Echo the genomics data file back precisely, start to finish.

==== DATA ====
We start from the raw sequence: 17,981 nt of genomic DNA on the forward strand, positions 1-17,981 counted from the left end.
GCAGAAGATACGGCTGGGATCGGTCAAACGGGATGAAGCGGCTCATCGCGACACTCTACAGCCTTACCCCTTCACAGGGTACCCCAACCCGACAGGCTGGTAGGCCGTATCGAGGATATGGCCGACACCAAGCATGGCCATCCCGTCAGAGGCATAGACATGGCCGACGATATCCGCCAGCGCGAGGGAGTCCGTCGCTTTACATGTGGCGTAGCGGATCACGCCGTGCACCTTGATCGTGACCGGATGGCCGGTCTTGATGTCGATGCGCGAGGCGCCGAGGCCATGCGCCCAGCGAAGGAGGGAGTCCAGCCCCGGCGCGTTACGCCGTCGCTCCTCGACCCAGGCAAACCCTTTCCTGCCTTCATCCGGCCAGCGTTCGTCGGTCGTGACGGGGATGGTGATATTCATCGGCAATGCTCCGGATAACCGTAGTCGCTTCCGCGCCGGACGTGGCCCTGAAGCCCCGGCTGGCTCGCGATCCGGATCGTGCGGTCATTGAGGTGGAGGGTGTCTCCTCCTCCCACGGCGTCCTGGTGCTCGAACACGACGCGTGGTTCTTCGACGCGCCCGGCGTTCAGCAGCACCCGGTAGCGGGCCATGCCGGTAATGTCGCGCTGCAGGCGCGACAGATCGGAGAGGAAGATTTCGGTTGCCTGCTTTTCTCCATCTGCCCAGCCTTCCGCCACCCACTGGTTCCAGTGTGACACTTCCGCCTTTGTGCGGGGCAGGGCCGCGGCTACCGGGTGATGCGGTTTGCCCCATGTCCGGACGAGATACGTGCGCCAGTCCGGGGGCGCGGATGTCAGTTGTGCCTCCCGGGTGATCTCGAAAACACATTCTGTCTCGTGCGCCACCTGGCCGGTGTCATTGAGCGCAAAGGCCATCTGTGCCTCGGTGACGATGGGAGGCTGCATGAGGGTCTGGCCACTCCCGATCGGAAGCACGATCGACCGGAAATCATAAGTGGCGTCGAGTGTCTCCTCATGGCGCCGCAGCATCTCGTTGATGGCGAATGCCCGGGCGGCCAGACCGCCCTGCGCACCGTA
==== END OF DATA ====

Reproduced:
We start from the raw sequence: 17,981 nt of genomic DNA on the forward strand, positions 1-17,981 counted from the left end.
GCAGAAGATACGGCTGGGATCGGTCAAACGGGATGAAGCGGCTCATCGCGACACTCTACAGCCTTACCCCTTCACAGGGTACCCCAACCCGACAGGCTGGTAGGCCGTATCGAGGATATGGCCGACACCAAGCATGGCCATCCCGTCAGAGGCATAGACATGGCCGACGATATCCGCCAGCGCGAGGGAGTCCGTCGCTTTACATGTGGCGTAGCGGATCACGCCGTGCACCTTGATCGTGACCGGATGGCCGGTCTTGATGTCGATGCGCGAGGCGCCGAGGCCATGCGCCCAGCGAAGGAGGGAGTCCAGCCCCGGCGCGTTACGCCGTCGCTCCTCGACCCAGGCAAACCCTTTCCTGCCTTCATCCGGCCAGCGTTCGTCGGTCGTGACGGGGATGGTGATATTCATCGGCAATGCTCCGGATAACCGTAGTCGCTTCCGCGCCGGACGTGGCCCTGAAGCCCCGGCTGGCTCGCGATCCGGATCGTGCGGTCATTGAGGTGGAGGGTGTCTCCTCCTCCCACGGCGTCCTGGTGCTCGAACACGACGCGTGGTTCTTCGACGCGCCCGGCGTTCAGCAGCACCCGGTAGCGGGCCATGCCGGTAATGTCGCGCTGCAGGCGCGACAGATCGGAGAGGAAGATTTCGGTTGCCTGCTTTTCTCCATCTGCCCAGCCTTCCGCCACCCACTGGTTCCAGTGTGACACTTCCGCCTTTGTGCGGGGCAGGGCCGCGGCTACCGGGTGATGCGGTTTGCCCCATGTCCGGACGAGATACGTGCGCCAGTCCGGGGGCGCGGATGTCAGTTGTGCCTCCCGGGTGATCTCGAAAACACATTCTGTCTCGTGCGCCACCTGGCCGGTGTCATTGAGCGCAAAGGCCATCTGTGCCTCGGTGACGATGGGAGGCTGCATGAGGGTCTGGCCACTCCCGATCGGAAGCACGATCGACCGGAAATCATAAGTGGCGTCGAGTGTCTCCTCATGGCGCCGCAGCATCTCGTTGATGGCGAATGCCCGGGCGGCCAGACCGCCCTGCGCACCGTA